|Biographical detail : ||Co-restorer of the Woking Mosque in Surrey outside London.
Northern Europe’s first purpose-built mosque, Shah Jahan Mosque, mirrors some of the complexities in the variable relationship that Britain and Muslim world have enjoyed in the same period.
Shah Jahan Mosque in Woking, Surrey, was founded in 1889. It flourished for a decade, and then fell into decay.
The mosque’s founder was Gottieb Wilhelm Leitner, a linguistic prodigy. Born into a Jewish family in Hungary, he was brought up in Turkey and converted to Anglicanism in Britain. At 19 he was appointed a lecturer in Turkish, Arabic and Modern Greek; at 23 King’s College appointed him professor in Arabic and Muslim Law; at 24 he became the principal of Government College in Lahore.
He returned to Britain 17 years later to set up an educational centre where East could meet West. In 1883 the Oriental Institute opened its doors to teach Asian languages to Europeans who wished to travel East and European languages, culture and professions to Asians.
To accommodate the students’ religious needs and with funding from the Nizam of Hyderabad and the Begum Shah Jahan, ruler of Bhopal, construction began on the mosque.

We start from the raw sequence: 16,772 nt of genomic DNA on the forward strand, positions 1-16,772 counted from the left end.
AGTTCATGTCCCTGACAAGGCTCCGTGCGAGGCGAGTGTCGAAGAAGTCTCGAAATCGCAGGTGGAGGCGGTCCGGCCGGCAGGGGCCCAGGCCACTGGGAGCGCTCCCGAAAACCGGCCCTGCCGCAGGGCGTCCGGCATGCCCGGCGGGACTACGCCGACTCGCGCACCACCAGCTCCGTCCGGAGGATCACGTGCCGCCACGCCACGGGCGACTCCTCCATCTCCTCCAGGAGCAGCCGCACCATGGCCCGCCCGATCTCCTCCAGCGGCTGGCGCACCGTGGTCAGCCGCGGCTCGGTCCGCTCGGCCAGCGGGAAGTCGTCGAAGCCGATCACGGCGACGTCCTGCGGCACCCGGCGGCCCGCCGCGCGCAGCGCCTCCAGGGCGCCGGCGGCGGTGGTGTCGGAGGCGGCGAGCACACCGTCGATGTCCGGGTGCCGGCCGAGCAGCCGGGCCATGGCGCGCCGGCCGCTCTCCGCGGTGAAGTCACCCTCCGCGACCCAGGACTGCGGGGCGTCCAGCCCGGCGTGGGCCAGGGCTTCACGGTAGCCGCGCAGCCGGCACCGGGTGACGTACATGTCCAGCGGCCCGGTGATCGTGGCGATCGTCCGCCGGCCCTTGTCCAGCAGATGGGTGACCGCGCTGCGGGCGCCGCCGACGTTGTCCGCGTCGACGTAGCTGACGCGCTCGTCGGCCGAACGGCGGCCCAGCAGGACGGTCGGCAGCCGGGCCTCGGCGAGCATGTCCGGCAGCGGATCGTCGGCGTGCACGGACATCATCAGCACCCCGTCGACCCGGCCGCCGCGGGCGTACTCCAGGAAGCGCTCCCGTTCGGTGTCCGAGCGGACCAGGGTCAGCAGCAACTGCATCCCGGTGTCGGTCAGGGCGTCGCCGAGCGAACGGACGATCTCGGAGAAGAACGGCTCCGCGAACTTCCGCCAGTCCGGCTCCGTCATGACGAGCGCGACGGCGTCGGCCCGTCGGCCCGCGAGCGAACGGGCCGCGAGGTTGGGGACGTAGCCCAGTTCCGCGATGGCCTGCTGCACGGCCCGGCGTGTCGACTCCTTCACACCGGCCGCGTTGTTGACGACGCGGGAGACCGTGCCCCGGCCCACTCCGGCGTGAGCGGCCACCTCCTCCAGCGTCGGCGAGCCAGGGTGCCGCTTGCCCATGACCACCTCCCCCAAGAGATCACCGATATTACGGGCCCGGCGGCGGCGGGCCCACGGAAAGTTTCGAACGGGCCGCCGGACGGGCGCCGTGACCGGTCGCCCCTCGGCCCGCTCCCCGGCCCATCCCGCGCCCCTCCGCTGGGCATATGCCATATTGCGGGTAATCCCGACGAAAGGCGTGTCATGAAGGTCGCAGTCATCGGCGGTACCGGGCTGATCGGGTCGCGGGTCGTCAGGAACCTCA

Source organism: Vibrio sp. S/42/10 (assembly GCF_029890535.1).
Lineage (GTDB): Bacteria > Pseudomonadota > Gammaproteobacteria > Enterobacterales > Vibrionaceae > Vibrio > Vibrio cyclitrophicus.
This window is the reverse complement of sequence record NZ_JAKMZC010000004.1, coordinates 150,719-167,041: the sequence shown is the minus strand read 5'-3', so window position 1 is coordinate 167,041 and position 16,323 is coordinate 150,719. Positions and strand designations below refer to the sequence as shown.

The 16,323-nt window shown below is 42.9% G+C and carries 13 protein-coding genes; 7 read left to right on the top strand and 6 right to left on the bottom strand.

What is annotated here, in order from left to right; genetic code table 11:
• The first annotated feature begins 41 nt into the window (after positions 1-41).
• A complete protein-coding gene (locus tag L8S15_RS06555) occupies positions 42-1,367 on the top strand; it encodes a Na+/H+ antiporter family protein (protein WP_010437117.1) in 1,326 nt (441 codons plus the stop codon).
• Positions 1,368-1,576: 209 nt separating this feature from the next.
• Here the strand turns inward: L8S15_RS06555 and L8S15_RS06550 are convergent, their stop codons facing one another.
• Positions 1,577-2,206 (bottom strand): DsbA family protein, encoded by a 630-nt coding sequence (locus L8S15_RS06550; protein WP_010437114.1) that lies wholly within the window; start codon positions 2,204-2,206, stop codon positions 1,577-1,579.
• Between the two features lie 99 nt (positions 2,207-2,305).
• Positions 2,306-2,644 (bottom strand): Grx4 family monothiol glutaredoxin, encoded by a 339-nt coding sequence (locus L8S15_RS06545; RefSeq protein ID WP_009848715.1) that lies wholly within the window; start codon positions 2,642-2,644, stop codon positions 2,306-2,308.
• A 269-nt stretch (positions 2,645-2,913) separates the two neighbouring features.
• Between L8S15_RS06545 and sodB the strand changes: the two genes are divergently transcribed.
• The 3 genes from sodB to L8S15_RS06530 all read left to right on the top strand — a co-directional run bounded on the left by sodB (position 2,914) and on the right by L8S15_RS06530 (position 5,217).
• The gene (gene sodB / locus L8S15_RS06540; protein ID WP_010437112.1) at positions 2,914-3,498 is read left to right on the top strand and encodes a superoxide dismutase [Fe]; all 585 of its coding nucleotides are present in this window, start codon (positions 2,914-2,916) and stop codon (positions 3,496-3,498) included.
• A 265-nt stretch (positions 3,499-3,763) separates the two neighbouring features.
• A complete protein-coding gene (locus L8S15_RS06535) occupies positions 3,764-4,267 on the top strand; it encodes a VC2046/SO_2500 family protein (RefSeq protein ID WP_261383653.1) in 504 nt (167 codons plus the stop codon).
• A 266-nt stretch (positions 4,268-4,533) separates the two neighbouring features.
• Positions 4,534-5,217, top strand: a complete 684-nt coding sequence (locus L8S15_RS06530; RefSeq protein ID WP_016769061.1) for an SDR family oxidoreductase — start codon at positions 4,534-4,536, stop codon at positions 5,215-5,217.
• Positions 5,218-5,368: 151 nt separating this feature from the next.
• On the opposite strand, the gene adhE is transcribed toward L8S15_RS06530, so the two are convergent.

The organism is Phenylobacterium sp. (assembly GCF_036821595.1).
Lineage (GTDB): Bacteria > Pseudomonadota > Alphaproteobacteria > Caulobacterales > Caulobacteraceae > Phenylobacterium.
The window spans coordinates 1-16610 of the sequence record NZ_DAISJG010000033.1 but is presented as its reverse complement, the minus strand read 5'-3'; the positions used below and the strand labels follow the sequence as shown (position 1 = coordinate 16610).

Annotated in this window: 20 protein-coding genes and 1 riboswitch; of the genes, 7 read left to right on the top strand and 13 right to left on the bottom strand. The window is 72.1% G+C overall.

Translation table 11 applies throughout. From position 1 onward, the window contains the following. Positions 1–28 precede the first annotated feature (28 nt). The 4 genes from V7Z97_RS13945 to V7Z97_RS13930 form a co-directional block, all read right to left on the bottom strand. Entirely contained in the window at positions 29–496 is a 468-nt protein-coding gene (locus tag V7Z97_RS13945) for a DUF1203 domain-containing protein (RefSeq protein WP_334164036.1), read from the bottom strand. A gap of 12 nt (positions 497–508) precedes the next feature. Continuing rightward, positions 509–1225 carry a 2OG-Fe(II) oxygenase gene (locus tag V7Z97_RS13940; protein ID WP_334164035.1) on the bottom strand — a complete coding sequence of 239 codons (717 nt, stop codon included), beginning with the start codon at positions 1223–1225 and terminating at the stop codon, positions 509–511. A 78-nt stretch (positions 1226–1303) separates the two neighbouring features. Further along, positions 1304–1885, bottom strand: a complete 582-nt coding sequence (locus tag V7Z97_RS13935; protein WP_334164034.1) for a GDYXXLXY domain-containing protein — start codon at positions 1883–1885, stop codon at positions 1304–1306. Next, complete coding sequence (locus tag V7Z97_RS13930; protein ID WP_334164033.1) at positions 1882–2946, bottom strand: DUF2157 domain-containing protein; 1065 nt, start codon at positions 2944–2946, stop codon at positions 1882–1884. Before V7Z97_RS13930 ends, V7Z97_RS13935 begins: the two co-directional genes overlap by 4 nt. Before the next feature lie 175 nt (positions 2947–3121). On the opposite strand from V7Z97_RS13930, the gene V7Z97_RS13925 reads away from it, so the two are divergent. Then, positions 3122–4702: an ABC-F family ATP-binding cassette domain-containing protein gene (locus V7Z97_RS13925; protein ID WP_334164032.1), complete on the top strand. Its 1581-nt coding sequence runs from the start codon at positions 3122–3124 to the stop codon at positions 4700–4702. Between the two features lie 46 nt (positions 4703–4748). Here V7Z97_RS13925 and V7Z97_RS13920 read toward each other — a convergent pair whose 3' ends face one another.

When the mosque was opened it quickly became a centre for British Muslims and visiting Muslim diplomats and dignitaries. The Shah of Iran visited for prayers. After Leitner’s death in 1899 the mosque fell into disrepair. Shah Jahan Mosque was abandoned until 1912, when a prominent Indian lawyer, Khwaja Kamal-ud-Din, travelled from Lahore to London for a court case.
Having found the structure desolate and neglected, being used as a barn for animals, Khwaja Kamaluddin set up the Woking Muslim Mission & Literary Trust to restore the Mosque and re-establish its legacy as a beacon of multicultural learning.
Khwaja Kamaluddin was also joined by an English Muslim convert, Lord Headley al-Farooq, in setting up the mosque as a symbol of multicultural Britain where East continue to meet West in peace. Now Shah Jahan Mosque is protected as a listed building: attended by over 100 daily prayer sessions.